A man taken in battle by his enemy was completely at the mercy of the victor, and the stakes were impossibly high; the victor was within his right to slaughter or (if non-Christian) enslave his opponent. The custom of ransom dramatically decreased casualties, because the prospect of financial gain greatly increased the proclivity of victorious fighting men to show mercy toward those who surrendered to them. This had the unfortunate side-effect, of course, of making the lives of wealthy men more valuable than the lives of the poor. As a result, throughout the High Middle Ages there was a tendency for those of a class deemed good for ransom to escape death, while their less fortunate followers paid the price of defeat with their lives.
But ransoms were not fixed and so not immutably tied to rank and title. They were always negotiable, and a rich merchant’s son — assuming he had enough time to describe the size of his father’s purse to his erstwhile murderer — stood as good if not a better chance of being granted the privilege of ransom than a poor knight. Ransoms were always based on what a man (or his family) could pay quite simply because there was no point in setting a price that one could not hope to collect — unless the real intent was to ensure the captive could never again raise arms against you.
Had Philip II of France, for example, held Richard the Lionheart captive instead of the Holy Roman Emperor, it is probable that he would have set demands intended to keep Richard in a dungeon for the rest of his life. Likewise, the ransom set for John “the Good” of France after he was captured at the Battle of Poitiers was dictated far more by the political advantage of denying the French a rival king to Edward III than by thoughts of monetary gain. Except where kings and important nobles were at stake, however, ransoms were generally dictated by a captive’s ability to pay.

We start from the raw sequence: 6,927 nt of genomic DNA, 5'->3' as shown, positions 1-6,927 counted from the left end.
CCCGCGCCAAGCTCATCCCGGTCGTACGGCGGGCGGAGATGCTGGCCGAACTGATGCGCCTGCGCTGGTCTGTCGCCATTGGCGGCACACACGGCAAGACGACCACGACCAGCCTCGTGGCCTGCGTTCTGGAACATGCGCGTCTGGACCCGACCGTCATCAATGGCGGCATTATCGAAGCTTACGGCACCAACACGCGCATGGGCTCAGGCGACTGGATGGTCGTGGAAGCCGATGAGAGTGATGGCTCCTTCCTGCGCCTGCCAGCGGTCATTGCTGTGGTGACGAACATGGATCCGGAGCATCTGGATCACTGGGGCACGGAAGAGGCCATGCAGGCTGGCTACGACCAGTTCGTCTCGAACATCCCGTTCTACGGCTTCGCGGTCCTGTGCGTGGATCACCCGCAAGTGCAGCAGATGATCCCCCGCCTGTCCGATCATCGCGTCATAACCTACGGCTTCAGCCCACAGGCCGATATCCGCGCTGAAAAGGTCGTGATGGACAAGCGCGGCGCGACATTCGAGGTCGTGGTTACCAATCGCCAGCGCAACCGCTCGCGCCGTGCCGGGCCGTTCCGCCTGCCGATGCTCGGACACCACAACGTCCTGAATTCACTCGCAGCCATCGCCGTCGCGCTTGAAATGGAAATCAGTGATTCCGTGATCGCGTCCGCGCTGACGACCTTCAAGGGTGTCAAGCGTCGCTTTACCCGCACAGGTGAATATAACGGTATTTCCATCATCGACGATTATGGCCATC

By which, of course, I do not mean the captive himself, for he was just that — held captive. Ransoms were usually raised by a captive’s relatives — parents, wives, siblings, children. If they couldn’t (or wouldn’t) scrape together the funds needed, then the appeal would go to cousins and in-laws, anyone who might have money and care enough for the captive to contribute to the cause. Lucky men, who enjoyed the respect of those more powerful and wealthy than themselves, might also be ransomed by their feudal overlord. Examples of this were the payment of Aimery de Lusignan’s ransom by King Amalric, or William Marshal’s ransom by Queen Eleanor. In the case of captive kings and barons, of course, they did not have to rely on the generosity of those that loved or respected them. They could demand contributions from their subjects, vassals and tenants.